Into the Whites

by JAKE NORTON

March 2021
Realize that you will be asked to define your own challenges for the most part, both as an individual and as a member of a group. We supply only the setting, which doesn’t really amount to much. What happens in that setting is largely your own responsibility. - Letter to the Holderness Junior Class, 1970 […]

Realize that you will be asked to define your own challenges for the most part, both as an individual and as a member of a group. We supply only the setting, which doesn’t really amount to much. What happens in that setting is largely your own responsibility.

- Letter to the Holderness Junior Class, 1970 -

Thirty years ago, I did what some 70 students are doing today: I hopped on a bus with my classmates from Holderness School and headed off into winter in the White Mountains of New Hampshire. Over the next 11 days, we’d hike as a group (with two faculty leaders) through the Whites - a challenging range in summer, a brutal one in winter - crossing sub-ranges, navigating arduous bushwhacks, cooking over campfires, sleeping under tarps, and spending three days on Solo completely alone. To say I was nervous doesn’t capture it. Terrified might be more apt, certainly tentative, heart rife with excitement and trepidation.

Solo selfie, 1991.

The brainchild of faculty members Bill Clough and Fred Beams, the program called Outback (or OB for short) was modeled after Outward Bound, and the hope was to bring students and faculty closer together, and instill in students new notions of confidence, accountability, teamwork, capability, and more. As Clough and Beams wrote to parents in 1972: We believe that a successful experience in an elemental setting will help frame a base against which a boy* can brace his feet for more complicated and abstract trials, such as academics. Our course is not intended as a survival test, but rather an attempt to simulate a situation where choices are simple but unavoidable and where boys will be forced to use more of their capabilities.

Outback team heading into the woods, 1970s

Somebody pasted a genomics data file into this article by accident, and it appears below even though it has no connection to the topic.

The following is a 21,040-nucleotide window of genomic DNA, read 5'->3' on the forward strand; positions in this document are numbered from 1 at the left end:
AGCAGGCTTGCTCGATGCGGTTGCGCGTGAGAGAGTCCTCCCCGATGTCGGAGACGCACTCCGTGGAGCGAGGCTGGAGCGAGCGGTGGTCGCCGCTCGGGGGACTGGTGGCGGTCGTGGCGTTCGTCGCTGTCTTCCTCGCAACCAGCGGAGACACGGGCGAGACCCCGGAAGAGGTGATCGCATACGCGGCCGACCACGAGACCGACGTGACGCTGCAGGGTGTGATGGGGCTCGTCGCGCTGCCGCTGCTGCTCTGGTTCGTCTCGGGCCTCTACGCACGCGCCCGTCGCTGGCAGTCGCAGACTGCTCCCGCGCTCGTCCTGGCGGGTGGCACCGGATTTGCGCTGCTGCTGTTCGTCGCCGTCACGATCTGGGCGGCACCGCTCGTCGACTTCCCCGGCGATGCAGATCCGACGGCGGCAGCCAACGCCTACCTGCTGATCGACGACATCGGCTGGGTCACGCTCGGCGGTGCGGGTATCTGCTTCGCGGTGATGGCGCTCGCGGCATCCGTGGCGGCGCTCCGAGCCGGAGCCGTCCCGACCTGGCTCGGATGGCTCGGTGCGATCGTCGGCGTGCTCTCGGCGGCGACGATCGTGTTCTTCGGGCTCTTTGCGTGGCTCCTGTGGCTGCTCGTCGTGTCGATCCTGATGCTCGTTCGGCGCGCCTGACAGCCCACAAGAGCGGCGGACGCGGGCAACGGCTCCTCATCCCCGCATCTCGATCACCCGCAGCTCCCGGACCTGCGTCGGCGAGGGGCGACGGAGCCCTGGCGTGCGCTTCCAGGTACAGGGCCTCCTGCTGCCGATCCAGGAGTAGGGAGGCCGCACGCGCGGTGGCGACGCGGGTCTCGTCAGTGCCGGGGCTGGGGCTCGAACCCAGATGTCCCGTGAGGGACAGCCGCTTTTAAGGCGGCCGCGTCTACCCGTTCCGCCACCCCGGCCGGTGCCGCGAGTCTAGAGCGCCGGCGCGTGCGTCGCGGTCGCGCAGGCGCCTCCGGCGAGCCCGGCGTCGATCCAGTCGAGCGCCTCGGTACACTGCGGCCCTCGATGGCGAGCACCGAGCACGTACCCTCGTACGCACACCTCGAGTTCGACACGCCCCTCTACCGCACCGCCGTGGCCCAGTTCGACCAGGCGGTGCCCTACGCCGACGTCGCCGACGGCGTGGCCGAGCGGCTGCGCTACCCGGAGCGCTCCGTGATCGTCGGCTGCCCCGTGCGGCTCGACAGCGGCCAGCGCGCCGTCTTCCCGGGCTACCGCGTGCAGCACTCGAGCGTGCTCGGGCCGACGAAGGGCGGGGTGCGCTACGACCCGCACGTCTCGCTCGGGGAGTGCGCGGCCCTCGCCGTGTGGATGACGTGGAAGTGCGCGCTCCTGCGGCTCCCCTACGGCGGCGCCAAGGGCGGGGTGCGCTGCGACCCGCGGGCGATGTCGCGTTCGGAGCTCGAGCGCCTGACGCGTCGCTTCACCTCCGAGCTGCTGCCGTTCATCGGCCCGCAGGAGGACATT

Outback team heading into the woods, 1970s

For me personally, OB was one of the hardest, most eye-opening, and transformational experiences of my life. Despite being a climber, and regardless of the youthful, naive hubris I carried, I found myself challenged to the core on a daily basis during OB…and learning more about myself than I ever had before. From learning navigation by compass to building shelter with only a tarp and parachute cord, making entire meals for 12 over a campfire to enduring a 55-degree temperature swing on Solo, and learning to love the signature OB bagels (bagel, peanut butter, honey, dried fruit, and salami), OB pushed me - pushed us all - to broaden our vision of possibility and responsibility, to support one another unconditionally, understand true teamwork, develop confidence, and so, so much more. And, most importantly, OB taught me skills that don’t apply merely to the mountain realm, but to life as a whole: universal, essential skills that cannot be learned in a book or a classroom, but only through the “elemental setting” offered by such an experience.

I’ll save some deeper reflections on OB in specific, and wilderness experience in general, for this week’s Thursday Thought. For now, please join me in wishing luck to those 70 students heading into a White Mountain winter, and enjoy below the short film I did last year with my friend Josh Povec for the 50th anniversary of the Outback Program.

Celebrating 50 years of the Outback Program at Holderness.

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Into the Whites

Realize that you will be asked to define your own challenges for the most part, both as an individual and as a member of a group. We supply only the setting, which doesn’t really amount to much. What happens in that setting is largely your own responsibility. - Letter to the Holderness Junior Class, 1970 […]

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